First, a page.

By Larry Beresford
Almost everyone involved in serious illness care agrees the field has an identity problem. Palliative care, hospice, and advance care planning are often poorly understood by consumers, the public, and even healthcare professionals. The resulting confusion can keep people who need those critical services from accessing or accepting them.
Developing clear and consistent messages that will penetrate misconceptions and unlock barriers to care for patients and families is the goal of the Message Lab, a project funded by the John A. Hartford and Cambia Health Foundations.
The lab was created to review the existing evidence base on attitudes about serious illness care and then test and refine new messaging that could be adopted broadly across the field. Experts say the work is badly needed, especially as the population ages and more people are diagnosed with chronic or life-limiting disease.
Across the fields of serious illness care, consumer engagement and awareness has remained flat over the past decade, except for a small bump amid the COVID-19 crisis, said Anthony Back, MD, professor of oncology at the University of Washington in Seattle and cofounder of VitalTalk, a communication training resource for health professionals.
“We’re hoping to change that and break through these old ceilings to reach a new audience,” says Back, principal investigator for the Message Lab.
Knowing Your Audience
He and Marian Grant, DNP, RN, a consultant to the Message Lab, talked about the challenges and the importance of new messaging in a presentation last month at C-TAC’s National Summit on Advanced Illness Care.
They said advance care planning, palliative care, and hospice care have unique audiences with different perceptions, so different messaging strategies are needed to reach each group. That may surprise professionals in the field, who view all those services as part of a continuum of care.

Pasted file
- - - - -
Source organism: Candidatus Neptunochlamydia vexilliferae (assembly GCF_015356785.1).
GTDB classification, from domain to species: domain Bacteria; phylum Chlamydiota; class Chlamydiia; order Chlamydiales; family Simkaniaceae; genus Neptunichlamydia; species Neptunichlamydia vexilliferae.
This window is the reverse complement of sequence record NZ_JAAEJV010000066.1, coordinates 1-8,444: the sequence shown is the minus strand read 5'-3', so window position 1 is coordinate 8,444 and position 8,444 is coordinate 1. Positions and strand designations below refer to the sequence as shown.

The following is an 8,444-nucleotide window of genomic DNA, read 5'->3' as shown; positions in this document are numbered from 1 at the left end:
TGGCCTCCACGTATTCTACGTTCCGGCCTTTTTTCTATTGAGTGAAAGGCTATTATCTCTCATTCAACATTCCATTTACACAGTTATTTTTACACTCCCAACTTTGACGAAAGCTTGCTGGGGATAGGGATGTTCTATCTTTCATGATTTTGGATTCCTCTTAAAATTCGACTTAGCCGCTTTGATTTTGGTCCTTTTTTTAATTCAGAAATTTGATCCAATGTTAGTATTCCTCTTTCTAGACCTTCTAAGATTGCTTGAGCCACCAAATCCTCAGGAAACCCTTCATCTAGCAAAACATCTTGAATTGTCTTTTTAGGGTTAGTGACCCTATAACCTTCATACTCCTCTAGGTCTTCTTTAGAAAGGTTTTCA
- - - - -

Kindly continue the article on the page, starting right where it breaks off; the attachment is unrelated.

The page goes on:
Back said research shows that awareness of advance care planning is high, but participation in advance directives is low. Awareness of palliative care is low—with a misconception that it is only for end-of-life care, which causes eligible patients to decline it.
Awareness of hospice, while high, includes concerns about quality and that it hastens deaths.
The public generally sees all of it as about dying and ‘pulling the plug’—rather than about living and dying well. People who have already been diagnosed with a serious illness also have different messaging needs than consumers who aren’t sick. Clinicians need better communication skills and must speak in a way that resonates with patients and families.
“The terms and concepts used by professionals in the serious illness field are not understood by the public and fraught with misconceptions,” Back said. “Consumers have told us that more effective messaging would be to use stories, talk up benefits, emphasize caring and invite dialogue.”
Testing a New Narrative
The Message Lab has finished the first phase of its work – reviewing the evidence base – and is now moving into the next phase: creating new messaging and testing it in focus groups and other platforms to gauge effectiveness.
Ten professional and advocacy organizations including the Center to Advance Palliative Care, the National Hospice and Palliative Care Organization and the American Academy of Hospice and Palliative Medicine, have agreed to participate in the testing.
In the next several months they will be asked to revise a piece of their existing public messaging to incorporate consumer-tested messaging principles—informed by the research—for their audiences.
“They’re all committed to trying out these messages over the next six months,” Back said. They’ll report back what they learn to the Message Lab, with continued refinement and research planned, leading to dissemination to the broader field.
“The goal is better alignment of public messages,” he said. The 10 organizations represent such a broad swathe of the field that if they could align their messages, it would create a kind of coordinated groundswell of public messaging—and thereby improve public engagement with serious illness care.
“We’ve learned that we need to learn to introduce our work to the public in different ways,” he said. “We need to learn new language.”